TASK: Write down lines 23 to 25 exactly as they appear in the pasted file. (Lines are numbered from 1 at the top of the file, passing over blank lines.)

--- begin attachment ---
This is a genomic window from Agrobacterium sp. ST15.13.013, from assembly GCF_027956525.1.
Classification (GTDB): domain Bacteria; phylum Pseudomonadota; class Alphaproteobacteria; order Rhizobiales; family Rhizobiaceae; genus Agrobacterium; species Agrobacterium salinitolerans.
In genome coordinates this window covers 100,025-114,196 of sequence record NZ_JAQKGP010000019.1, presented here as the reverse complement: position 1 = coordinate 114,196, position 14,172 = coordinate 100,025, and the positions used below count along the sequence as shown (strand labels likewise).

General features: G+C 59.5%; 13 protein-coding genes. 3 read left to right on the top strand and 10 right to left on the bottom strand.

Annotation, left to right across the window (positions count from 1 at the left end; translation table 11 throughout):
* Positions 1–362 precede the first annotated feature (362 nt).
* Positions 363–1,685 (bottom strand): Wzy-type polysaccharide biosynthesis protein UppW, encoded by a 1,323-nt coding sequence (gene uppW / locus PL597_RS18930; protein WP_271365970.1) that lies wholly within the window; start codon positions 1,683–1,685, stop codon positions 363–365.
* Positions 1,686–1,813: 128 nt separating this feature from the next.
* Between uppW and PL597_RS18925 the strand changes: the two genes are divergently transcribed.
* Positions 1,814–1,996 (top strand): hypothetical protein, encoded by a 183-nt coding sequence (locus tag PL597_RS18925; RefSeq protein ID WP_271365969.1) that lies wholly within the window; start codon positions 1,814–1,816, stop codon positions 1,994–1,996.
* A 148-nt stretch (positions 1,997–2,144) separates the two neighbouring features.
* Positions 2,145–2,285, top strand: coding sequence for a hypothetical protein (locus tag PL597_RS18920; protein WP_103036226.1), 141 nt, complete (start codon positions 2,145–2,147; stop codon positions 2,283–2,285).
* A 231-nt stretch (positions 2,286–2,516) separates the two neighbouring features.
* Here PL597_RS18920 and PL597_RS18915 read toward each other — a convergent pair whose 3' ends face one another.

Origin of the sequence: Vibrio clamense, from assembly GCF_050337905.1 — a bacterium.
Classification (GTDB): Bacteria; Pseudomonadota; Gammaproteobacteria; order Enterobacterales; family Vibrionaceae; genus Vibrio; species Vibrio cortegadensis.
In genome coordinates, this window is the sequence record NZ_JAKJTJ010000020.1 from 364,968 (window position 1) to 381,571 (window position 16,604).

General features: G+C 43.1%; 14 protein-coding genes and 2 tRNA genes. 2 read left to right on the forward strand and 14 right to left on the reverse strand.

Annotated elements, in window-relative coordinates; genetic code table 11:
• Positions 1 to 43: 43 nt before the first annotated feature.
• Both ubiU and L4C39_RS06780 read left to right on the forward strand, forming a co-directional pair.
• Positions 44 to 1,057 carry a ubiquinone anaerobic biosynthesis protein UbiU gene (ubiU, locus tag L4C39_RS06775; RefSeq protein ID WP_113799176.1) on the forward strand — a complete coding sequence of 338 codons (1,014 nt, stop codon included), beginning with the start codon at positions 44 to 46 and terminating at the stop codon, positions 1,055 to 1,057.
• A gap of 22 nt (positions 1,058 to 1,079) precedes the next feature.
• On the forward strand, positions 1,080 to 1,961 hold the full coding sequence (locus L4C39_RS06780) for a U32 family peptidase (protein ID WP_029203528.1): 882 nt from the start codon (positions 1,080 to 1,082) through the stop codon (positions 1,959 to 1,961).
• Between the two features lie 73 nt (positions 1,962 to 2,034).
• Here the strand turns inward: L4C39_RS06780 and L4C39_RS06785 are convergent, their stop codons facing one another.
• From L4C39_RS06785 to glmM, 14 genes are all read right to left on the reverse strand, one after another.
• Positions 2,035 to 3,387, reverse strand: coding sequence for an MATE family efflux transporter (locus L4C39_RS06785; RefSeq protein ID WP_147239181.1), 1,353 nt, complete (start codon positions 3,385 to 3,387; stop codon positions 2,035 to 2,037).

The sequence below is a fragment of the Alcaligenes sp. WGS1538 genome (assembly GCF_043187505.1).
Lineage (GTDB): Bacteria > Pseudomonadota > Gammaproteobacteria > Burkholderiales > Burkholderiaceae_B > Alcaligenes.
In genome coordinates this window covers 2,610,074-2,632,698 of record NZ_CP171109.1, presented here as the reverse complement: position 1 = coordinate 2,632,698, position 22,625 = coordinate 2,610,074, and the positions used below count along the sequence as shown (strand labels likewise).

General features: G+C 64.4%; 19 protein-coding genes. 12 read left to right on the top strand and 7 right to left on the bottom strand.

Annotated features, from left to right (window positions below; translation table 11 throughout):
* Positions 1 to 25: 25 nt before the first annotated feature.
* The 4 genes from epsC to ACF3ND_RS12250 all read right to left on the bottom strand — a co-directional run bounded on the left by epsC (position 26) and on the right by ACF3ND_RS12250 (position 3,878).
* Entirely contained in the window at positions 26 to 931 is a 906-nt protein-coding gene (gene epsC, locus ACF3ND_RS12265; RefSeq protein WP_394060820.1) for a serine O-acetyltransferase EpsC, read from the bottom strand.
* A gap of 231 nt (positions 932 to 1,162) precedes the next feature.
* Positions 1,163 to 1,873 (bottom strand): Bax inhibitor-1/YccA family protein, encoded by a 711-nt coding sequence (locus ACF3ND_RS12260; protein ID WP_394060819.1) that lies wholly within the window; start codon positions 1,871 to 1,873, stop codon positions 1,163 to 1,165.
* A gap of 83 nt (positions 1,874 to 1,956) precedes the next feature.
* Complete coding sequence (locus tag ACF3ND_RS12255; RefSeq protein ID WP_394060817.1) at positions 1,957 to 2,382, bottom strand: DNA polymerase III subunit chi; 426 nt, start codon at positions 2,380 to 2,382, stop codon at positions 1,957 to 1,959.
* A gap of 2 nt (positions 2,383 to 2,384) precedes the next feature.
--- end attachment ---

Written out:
• A gap of 22 nt (positions 1,058 to 1,079) precedes the next feature.
• On the forward strand, positions 1,080 to 1,961 hold the full coding sequence (locus L4C39_RS06780) for a U32 family peptidase (protein ID WP_029203528.1): 882 nt from the start codon (positions 1,080 to 1,082) through the stop codon (positions 1,959 to 1,961).
• Between the two features lie 73 nt (positions 1,962 to 2,034).